It would seem that the economy has become increasingly bifurcated in 2019. While the consumer has typically represented a large portion of GDP in the US (around 70%), the overall economy still relies on business spending as well. The consumer seems to be doing well with a strong job market, high levels of savings, and good corporate earnings, but businesses are stagnant as a result of their hesitancy to invest. The direction of the US economy going forward depends on which of these two factions falls in line with the other’s view. Either the uncertainty surrounding global trade becomes less opaque and businesses join the consumer, begin spending again, and the economy heats back up, or the sentiment of consumers is dragged down by businesses and the strong portion of our economy begins to buy into the self-fulfilling prophecy of a looming recession. Only time will tell if the American consumer can continue to buoy the economy.

OUR MARKET SIGNALS

CIGNX (Economic Strength Indicator)

CIGNX is our indicator for determining the health of the United States economy and the chance of an upcoming recession. A recession is two consecutive quarters of negative GDP growth; thus, it is impossible to know with 100% certainty that we are in a recession until 6 months after it has started. CIGNX aims to circumvent this 6-month delay. CIGNX gives us a measure of the strength and trend of the U.S. economy on a scale of 0% to 100%. Anything above 50% is a positive trend; anything below is a negative trend. When the reading dips below 40%, a recession may be nearing and our models would be adjusted accordingly. It is used as an input for managing our Dynamic and 401(k) Allocations.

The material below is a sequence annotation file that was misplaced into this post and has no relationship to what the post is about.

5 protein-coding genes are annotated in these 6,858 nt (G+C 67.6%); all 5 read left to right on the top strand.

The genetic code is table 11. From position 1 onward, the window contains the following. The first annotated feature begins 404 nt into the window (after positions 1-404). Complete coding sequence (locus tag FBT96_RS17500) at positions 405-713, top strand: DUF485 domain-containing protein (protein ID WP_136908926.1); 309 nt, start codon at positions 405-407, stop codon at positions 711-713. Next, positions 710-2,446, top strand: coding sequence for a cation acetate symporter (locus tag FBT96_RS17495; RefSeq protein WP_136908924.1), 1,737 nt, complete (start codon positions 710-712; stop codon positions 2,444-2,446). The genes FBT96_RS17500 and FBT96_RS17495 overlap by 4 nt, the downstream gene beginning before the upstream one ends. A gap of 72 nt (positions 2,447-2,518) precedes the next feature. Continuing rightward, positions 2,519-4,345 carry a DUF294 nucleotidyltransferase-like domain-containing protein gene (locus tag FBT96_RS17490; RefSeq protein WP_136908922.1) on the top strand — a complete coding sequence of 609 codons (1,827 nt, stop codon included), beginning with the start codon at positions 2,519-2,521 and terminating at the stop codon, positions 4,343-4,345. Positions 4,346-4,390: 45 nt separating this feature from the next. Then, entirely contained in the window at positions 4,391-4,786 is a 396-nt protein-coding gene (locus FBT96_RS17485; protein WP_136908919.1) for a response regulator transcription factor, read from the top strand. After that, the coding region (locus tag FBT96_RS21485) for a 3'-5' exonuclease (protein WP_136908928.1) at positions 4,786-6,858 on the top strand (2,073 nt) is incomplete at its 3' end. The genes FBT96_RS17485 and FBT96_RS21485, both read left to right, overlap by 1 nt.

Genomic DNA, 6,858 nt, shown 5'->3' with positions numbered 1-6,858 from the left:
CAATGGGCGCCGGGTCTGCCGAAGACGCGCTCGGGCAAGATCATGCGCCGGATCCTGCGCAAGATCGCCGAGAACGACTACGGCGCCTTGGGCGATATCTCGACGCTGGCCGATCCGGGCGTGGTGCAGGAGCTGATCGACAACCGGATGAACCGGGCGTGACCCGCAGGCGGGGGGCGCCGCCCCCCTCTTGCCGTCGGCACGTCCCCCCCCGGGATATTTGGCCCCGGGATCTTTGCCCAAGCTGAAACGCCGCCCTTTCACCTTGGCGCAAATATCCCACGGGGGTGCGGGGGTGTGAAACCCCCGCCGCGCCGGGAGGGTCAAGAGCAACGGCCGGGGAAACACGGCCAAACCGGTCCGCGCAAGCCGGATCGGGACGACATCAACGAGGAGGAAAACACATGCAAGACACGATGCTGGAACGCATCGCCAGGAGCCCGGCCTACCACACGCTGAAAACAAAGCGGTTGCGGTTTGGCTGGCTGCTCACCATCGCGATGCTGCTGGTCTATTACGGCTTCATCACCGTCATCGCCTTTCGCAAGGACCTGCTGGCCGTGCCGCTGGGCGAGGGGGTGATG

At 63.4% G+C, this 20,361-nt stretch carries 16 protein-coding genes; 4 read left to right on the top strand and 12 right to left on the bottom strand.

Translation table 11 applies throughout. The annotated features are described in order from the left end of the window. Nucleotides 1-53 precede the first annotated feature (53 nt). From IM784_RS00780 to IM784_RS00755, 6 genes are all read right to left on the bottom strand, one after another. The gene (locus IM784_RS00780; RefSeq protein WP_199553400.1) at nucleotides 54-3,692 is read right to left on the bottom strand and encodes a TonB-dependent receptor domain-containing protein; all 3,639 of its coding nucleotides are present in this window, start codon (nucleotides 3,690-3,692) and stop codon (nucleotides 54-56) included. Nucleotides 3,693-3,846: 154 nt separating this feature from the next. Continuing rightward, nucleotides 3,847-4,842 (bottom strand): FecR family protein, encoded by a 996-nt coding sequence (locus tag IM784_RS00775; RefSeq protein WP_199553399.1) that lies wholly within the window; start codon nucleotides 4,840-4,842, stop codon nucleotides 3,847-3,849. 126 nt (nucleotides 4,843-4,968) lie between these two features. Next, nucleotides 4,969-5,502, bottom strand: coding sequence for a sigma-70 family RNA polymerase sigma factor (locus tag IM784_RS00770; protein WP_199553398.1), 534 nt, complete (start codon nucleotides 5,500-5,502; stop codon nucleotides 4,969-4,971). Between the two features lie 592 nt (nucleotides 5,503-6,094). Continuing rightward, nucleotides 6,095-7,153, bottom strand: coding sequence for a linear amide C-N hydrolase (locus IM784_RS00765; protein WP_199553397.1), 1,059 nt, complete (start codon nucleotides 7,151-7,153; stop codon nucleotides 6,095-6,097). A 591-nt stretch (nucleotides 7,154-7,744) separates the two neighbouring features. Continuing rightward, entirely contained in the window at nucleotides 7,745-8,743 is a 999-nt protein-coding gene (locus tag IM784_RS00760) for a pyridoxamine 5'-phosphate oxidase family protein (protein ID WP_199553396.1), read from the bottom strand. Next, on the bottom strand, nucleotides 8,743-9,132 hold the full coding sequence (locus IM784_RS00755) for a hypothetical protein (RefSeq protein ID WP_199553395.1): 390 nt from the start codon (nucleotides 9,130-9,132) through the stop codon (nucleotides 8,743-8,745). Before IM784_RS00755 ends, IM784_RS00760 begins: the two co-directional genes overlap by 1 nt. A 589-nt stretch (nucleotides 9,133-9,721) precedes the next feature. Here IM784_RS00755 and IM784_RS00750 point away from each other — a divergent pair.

CIGNX’s current reading is 28.1%, which is a decrease of 2.7% from last month’s revised reading of 30.8%. This remains below the 40% level that we interpret as bearish for the economy and our dynamically managed portfolios have reduced levels of risk in response.

Alpha/Omega (Equity Market Indicators)

Alpha and Omega are a pair of equity market indicators managed by our partner firm Titan Capital Management. Alpha is a short-term indicator that tends to be more active, while Omega indicates longer-term trends and is less active. We use these models to provide input for our Hedge, Large, Mid and Small Cap models; as well as our Dynamic and 401(k) Allocations.

There were no changes in either Alpha or Omega this month. Both indicators remain negative and the models managed by Titan Capital continue to provide a hedge against market volatility.

The opinions expressed and material provided are for general informational purposes and should not be considered a solicitation for the purchase or sale of any security nor the rendering of investment advice. Past performance is not an indication of future results and actual results may vary. Investing carries an inherent element of risk, including the risk of losing invested principal.